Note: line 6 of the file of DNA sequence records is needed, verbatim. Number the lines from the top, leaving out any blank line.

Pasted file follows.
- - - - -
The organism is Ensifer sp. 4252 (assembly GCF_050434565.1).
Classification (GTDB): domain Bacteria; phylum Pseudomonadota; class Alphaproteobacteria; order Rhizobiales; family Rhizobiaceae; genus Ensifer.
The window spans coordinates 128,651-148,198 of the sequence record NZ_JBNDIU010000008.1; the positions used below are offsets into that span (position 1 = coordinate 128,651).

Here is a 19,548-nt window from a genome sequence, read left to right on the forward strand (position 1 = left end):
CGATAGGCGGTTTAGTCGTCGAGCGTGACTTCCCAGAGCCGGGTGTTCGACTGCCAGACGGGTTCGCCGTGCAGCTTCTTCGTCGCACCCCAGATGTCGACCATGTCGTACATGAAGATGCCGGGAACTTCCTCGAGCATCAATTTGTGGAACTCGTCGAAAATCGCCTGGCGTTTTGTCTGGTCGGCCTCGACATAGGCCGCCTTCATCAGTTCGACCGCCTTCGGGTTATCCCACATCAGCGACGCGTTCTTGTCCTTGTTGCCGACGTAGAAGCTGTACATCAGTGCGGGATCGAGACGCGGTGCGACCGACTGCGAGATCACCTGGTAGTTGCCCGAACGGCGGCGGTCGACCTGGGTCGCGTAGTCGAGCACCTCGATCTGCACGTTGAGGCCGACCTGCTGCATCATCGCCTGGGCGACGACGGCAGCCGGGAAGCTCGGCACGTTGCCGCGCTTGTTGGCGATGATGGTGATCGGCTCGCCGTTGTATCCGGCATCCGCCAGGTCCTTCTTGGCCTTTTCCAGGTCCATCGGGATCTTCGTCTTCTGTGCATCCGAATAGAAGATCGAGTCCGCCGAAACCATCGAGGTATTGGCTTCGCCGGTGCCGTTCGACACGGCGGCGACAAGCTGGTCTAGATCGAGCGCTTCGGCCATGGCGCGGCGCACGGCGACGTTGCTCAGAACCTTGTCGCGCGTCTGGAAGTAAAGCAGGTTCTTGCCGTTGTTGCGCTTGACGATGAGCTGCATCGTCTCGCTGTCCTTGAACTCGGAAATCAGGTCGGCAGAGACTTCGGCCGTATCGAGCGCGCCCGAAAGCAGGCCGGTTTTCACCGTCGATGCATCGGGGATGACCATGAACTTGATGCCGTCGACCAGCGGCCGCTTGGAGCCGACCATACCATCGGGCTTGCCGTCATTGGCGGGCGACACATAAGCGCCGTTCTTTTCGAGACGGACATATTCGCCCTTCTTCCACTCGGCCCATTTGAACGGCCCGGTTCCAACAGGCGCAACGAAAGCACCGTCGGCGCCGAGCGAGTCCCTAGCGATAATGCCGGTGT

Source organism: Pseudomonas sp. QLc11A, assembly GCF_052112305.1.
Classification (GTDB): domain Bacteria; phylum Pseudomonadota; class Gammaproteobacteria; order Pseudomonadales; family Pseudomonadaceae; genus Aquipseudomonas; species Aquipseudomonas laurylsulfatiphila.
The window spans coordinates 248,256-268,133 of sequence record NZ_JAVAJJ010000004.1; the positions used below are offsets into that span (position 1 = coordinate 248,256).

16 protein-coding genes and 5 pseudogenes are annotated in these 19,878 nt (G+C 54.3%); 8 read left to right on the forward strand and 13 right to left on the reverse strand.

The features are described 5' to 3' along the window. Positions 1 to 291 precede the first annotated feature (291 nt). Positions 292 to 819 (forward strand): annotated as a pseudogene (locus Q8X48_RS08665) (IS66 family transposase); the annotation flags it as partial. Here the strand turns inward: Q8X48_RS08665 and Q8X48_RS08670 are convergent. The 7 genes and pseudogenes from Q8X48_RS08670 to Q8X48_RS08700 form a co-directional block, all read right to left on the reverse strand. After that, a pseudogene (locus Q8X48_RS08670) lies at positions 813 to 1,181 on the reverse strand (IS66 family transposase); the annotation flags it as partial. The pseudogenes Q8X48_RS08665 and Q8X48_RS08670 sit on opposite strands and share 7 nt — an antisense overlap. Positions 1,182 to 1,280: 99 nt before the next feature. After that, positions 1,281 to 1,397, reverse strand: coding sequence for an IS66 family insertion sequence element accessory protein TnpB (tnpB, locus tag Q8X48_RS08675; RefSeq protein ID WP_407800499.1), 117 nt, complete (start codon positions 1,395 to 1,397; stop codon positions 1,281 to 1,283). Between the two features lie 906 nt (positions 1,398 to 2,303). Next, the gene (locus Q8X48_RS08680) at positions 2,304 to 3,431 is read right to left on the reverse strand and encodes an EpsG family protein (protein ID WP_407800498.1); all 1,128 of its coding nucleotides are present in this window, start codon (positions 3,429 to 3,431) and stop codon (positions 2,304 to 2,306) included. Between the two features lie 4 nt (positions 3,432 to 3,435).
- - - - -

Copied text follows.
Source organism: Pseudomonas sp. QLc11A, assembly GCF_052112305.1.